Posthuman Spiritualties in Contemporary Performance
- Submitting institution
Liverpool Hope University
- Unit of assessment
- 33 - Music, Drama, Dance, Performing Arts, Film and Screen Studies
- Output identifier
- A - Authored book
- Springer International Publishing
- Open access status
- Month of publication
- Year of publication
- Supplementary information
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- Output has been delayed by COVID-19
- COVID-19 affected output statement
- Forensic science
- Number of additional authors
- Research group(s)
- Proposed double-weighted
- Double-weighted statement
- A nine year research project (2009-2017) exploring technologies of the self, employed as artistic practices and processes. Brings together a set of different methodological perspectives – posthuman theories, performance studies, radical hermeneutics, religious studies and Michael Foucault’s notions of technologies of the self and apparatus – offers an in-depth examination of five performances/art-works to interpret contemporary spiritual experience through the interdisciplinary lens of art, science and religious studies.
The researcher entwines, in her analysis, several research methods which included long-term engagement with the technologies of the self (autoethnography); interviews with the artists; site-observations; and extensive archive research.
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- Additional information
- The book Posthuman Spiritualities in Contemporary Performances provides an interpretative analysis of the notion of spirituality through the lenses of performance studies, religious studies, posthuman theories, radical hermeneutics and the notions of technologies of the self and apparatus as conceived by Michael Foucault. The publication examines five performances/artworks that by experimenting with technologies of the self and their affects on human perception within culture, provides unique opportunities for looking at spirituality as a contextualized, immanent and embodied experience.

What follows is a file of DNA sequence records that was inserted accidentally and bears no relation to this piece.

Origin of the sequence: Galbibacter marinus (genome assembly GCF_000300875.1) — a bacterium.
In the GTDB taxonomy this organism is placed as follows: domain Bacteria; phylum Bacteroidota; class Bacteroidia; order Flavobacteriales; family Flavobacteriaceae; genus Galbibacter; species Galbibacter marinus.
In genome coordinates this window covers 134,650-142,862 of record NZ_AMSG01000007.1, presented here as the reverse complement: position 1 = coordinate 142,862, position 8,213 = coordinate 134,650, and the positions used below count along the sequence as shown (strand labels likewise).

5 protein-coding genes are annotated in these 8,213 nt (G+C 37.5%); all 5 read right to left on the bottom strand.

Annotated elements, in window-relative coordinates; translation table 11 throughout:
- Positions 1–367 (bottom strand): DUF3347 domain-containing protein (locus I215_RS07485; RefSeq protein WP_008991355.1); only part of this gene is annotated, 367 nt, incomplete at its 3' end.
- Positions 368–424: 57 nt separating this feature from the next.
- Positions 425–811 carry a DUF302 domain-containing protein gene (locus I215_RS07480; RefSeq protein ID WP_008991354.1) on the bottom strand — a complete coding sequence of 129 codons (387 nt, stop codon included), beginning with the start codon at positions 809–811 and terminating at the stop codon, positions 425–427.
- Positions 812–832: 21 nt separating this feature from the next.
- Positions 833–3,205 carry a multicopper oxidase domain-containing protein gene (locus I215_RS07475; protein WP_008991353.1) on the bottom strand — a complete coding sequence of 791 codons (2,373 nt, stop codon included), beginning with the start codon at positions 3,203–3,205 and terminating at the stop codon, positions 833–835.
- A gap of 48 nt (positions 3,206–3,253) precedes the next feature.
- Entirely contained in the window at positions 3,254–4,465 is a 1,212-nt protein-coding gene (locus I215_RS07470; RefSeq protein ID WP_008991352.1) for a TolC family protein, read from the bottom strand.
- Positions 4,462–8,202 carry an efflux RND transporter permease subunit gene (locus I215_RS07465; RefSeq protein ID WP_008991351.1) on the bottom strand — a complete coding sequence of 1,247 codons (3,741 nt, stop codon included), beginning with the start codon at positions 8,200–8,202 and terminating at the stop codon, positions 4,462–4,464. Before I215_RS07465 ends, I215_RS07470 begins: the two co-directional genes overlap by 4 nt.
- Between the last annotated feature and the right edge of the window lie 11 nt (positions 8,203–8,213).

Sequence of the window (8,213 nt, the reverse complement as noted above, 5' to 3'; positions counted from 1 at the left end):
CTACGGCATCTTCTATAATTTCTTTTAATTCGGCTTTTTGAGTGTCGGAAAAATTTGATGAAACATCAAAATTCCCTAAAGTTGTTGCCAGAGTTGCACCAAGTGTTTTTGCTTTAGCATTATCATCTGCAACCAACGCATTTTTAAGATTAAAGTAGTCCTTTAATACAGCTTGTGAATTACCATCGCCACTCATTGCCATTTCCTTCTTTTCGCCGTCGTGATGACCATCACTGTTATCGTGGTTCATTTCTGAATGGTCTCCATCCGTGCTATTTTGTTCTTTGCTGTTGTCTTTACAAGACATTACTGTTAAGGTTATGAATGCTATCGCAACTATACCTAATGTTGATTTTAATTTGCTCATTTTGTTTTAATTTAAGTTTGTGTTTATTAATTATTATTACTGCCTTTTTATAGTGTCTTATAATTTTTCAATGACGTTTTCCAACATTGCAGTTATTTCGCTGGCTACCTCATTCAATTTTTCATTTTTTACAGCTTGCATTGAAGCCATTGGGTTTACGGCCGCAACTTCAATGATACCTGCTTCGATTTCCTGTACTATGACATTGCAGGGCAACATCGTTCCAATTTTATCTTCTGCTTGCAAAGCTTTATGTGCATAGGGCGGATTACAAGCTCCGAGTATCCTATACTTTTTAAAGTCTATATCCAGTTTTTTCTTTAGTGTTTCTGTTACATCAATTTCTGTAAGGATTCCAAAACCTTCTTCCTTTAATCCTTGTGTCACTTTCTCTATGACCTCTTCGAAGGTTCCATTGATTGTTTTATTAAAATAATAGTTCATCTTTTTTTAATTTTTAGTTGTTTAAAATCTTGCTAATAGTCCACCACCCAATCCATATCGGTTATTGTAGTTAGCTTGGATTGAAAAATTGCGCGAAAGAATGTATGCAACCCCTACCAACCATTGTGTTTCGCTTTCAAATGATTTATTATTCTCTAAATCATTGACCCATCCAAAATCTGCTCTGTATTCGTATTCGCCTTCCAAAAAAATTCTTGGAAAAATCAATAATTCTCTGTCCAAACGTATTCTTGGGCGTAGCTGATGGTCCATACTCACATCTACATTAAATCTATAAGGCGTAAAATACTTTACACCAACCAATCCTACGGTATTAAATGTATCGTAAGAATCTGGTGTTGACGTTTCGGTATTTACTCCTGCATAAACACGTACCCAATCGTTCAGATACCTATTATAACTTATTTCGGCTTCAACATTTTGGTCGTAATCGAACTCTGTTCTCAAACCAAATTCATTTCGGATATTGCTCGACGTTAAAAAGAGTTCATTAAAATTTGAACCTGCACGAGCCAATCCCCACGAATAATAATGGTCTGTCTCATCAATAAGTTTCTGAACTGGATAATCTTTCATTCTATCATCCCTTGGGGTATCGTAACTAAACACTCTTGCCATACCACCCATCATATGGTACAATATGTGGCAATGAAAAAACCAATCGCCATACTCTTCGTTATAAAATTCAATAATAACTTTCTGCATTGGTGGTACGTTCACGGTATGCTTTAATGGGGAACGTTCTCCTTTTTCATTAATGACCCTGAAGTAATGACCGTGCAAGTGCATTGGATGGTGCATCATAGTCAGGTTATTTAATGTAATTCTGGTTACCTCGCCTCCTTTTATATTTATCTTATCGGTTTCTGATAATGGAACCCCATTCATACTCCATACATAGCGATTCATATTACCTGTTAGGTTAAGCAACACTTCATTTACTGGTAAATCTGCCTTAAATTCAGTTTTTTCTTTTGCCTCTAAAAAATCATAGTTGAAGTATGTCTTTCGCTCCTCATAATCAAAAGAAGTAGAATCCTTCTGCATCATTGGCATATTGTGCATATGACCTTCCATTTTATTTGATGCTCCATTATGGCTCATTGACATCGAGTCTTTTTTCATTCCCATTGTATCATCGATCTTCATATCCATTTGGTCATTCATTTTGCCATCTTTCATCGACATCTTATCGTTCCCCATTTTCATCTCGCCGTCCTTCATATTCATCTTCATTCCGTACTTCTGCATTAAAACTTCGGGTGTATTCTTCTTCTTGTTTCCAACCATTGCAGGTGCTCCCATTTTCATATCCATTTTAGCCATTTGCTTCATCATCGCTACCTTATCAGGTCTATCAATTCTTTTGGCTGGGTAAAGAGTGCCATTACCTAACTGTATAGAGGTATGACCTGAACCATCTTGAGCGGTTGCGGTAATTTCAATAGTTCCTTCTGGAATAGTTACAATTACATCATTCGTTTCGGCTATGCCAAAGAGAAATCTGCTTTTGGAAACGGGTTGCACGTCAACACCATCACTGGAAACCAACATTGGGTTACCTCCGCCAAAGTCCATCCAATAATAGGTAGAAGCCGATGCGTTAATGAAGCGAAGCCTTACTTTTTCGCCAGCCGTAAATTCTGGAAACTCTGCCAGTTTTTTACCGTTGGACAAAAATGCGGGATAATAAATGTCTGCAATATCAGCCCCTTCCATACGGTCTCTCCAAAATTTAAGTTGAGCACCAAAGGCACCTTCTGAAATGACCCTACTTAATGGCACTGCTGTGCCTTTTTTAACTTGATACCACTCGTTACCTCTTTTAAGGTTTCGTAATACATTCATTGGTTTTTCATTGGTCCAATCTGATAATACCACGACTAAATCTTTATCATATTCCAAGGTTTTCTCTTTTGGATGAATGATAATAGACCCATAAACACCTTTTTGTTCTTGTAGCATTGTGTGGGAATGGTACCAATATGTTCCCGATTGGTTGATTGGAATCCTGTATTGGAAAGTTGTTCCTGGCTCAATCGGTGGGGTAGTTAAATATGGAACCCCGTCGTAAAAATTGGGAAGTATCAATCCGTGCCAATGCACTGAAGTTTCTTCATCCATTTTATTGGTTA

The argument that embodied technologies are spatial practices grounded in materiality is the contribution that the author offers throughout a complex weaving of different research methods such as ethnography (interviews and site-observation), analytical autoethnography (participation and self- exploration with the practices) and archive research.
Each case study illuminates a specific aspect of spirituality, which is explored in its specificity avoiding their reduction into a final, conclusive whole. Although connections are drawn in the conclusive remarks, each technology and apparatus is contextualized as conducive of unique kinds of experiences that are particular in response to the cultural, social and religious background of each participant and the historical and geographical contexts wherein they are located.
The main contribution of the book is therefore its methodological, interdisciplinary perspective that allows for the development of a strategic set of methods for the analysis of artistic practices that due to their nature resists the gaze of the observer and therefore require both subjective engagement and rigorous analysis.
As there are an increasing number of artists and practitioners studying and experimenting with perception, ecology, spirituality and consciousness, this publication offers useful tools for navigating these slippery, interdisciplinary terrains of investigation.
- Author contribution statement
- English abstract